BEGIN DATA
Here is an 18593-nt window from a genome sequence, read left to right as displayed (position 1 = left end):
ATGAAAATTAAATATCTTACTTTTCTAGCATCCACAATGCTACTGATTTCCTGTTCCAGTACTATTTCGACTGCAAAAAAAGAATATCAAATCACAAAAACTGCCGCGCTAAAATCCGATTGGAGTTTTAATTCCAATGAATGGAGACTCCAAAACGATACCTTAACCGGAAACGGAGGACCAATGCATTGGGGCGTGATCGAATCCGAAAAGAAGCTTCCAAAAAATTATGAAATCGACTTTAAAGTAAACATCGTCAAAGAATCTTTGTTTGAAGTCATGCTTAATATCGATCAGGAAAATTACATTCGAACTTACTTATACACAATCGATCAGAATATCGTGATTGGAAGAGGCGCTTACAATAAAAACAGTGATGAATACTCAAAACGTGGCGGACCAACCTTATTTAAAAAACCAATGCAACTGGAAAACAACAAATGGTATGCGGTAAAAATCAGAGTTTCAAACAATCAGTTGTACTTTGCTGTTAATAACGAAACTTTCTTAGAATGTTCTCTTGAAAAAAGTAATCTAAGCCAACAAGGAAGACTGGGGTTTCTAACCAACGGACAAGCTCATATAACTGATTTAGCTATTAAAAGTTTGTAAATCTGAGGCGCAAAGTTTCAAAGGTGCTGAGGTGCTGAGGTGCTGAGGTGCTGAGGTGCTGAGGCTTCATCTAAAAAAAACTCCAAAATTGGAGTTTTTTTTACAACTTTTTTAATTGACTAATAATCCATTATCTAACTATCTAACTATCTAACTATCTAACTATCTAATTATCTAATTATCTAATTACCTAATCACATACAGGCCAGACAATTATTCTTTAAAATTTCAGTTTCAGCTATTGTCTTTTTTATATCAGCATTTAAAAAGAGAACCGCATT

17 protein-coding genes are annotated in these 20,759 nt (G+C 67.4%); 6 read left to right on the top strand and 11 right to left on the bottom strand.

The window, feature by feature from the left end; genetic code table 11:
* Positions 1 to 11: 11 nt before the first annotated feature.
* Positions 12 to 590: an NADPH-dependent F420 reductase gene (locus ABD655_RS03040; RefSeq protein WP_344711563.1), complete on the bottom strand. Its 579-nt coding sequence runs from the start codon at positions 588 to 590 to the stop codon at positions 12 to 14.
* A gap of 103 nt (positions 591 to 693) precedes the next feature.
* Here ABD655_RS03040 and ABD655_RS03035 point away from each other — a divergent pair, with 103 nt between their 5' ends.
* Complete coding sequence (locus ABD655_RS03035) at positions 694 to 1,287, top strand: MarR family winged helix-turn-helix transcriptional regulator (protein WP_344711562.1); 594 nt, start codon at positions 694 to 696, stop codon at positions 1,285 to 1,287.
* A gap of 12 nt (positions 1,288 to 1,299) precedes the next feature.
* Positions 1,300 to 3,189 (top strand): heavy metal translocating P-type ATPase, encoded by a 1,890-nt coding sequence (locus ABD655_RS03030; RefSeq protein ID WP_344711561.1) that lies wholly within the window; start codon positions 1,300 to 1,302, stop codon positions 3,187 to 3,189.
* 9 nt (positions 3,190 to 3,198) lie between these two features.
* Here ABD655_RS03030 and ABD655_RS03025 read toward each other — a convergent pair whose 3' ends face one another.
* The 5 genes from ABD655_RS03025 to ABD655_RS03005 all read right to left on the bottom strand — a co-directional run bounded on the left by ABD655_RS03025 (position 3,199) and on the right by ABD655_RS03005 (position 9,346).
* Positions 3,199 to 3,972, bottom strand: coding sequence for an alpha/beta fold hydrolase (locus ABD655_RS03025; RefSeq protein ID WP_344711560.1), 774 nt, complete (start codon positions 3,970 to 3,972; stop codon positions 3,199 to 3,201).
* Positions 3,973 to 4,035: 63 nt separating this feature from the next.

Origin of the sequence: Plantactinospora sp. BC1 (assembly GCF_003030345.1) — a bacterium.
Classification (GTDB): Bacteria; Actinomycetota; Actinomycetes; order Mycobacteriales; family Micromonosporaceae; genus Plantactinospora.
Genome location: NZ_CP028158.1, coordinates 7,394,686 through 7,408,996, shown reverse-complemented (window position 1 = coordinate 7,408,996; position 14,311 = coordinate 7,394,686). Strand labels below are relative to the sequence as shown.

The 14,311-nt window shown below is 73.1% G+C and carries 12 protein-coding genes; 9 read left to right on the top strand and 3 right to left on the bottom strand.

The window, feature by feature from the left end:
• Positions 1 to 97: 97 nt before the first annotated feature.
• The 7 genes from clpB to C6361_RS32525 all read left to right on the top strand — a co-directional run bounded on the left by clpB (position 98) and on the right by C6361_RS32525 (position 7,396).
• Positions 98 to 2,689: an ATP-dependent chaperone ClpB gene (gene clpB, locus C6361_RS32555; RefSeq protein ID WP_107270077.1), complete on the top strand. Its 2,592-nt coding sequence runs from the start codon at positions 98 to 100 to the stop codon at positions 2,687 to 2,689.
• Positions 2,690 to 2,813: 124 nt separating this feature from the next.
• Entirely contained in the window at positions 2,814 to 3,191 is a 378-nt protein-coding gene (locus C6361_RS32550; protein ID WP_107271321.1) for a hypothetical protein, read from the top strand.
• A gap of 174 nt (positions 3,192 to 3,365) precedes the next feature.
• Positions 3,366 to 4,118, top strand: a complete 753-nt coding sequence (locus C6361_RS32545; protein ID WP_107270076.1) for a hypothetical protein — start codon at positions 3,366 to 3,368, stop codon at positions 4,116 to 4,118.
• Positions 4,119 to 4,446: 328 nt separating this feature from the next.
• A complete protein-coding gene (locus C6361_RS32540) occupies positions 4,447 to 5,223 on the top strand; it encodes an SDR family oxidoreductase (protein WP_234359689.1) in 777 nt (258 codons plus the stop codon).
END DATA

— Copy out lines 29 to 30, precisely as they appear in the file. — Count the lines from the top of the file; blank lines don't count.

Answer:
• Positions 4,119 to 4,446: 328 nt separating this feature from the next.
• A complete protein-coding gene (locus C6361_RS32540) occupies positions 4,447 to 5,223 on the top strand; it encodes an SDR family oxidoreductase (protein WP_234359689.1) in 777 nt (258 codons plus the stop codon).